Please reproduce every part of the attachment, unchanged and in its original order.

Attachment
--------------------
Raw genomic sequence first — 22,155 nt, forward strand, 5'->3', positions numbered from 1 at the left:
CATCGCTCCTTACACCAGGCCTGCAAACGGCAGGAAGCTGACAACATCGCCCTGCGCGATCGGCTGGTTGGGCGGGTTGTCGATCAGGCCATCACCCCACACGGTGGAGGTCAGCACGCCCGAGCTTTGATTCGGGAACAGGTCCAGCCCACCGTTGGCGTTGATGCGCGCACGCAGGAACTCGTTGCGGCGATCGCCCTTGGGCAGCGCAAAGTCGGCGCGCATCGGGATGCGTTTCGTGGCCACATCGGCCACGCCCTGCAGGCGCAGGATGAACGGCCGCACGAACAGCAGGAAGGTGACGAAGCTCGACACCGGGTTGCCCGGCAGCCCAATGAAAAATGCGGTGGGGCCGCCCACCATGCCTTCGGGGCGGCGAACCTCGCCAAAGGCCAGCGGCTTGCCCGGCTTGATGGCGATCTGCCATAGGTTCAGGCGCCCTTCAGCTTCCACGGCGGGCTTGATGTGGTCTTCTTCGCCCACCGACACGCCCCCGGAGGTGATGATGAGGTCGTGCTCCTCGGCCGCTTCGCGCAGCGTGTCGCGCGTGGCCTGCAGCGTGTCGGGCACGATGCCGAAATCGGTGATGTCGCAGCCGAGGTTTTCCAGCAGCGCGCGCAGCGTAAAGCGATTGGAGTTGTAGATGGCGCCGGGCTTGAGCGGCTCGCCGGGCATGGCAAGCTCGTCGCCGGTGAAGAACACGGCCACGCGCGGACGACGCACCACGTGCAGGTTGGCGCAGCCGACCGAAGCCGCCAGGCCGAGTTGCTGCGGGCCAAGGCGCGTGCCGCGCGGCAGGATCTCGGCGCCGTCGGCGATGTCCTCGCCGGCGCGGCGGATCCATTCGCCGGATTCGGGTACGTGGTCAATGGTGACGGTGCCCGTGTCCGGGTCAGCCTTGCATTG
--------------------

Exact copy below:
Raw genomic sequence first — 22,155 nt, forward strand, 5'->3', positions numbered from 1 at the left:
CATCGCTCCTTACACCAGGCCTGCAAACGGCAGGAAGCTGACAACATCGCCCTGCGCGATCGGCTGGTTGGGCGGGTTGTCGATCAGGCCATCACCCCACACGGTGGAGGTCAGCACGCCCGAGCTTTGATTCGGGAACAGGTCCAGCCCACCGTTGGCGTTGATGCGCGCACGCAGGAACTCGTTGCGGCGATCGCCCTTGGGCAGCGCAAAGTCGGCGCGCATCGGGATGCGTTTCGTGGCCACATCGGCCACGCCCTGCAGGCGCAGGATGAACGGCCGCACGAACAGCAGGAAGGTGACGAAGCTCGACACCGGGTTGCCCGGCAGCCCAATGAAAAATGCGGTGGGGCCGCCCACCATGCCTTCGGGGCGGCGAACCTCGCCAAAGGCCAGCGGCTTGCCCGGCTTGATGGCGATCTGCCATAGGTTCAGGCGCCCTTCAGCTTCCACGGCGGGCTTGATGTGGTCTTCTTCGCCCACCGACACGCCCCCGGAGGTGATGATGAGGTCGTGCTCCTCGGCCGCTTCGCGCAGCGTGTCGCGCGTGGCCTGCAGCGTGTCGGGCACGATGCCGAAATCGGTGATGTCGCAGCCGAGGTTTTCCAGCAGCGCGCGCAGCGTAAAGCGATTGGAGTTGTAGATGGCGCCGGGCTTGAGCGGCTCGCCGGGCATGGCAAGCTCGTCGCCGGTGAAGAACACGGCCACGCGCGGACGACGCACCACGTGCAGGTTGGCGCAGCCGACCGAAGCCGCCAGGCCGAGTTGCTGCGGGCCAAGGCGCGTGCCGCGCGGCAGGATCTCGGCGCCGTCGGCGATGTCCTCGCCGGCGCGGCGGATCCATTCGCCGGATTCGGGTACGTGGTCAATGGTGACGGTGCCCGTGTCCGGGTCAGCCTTGCATTG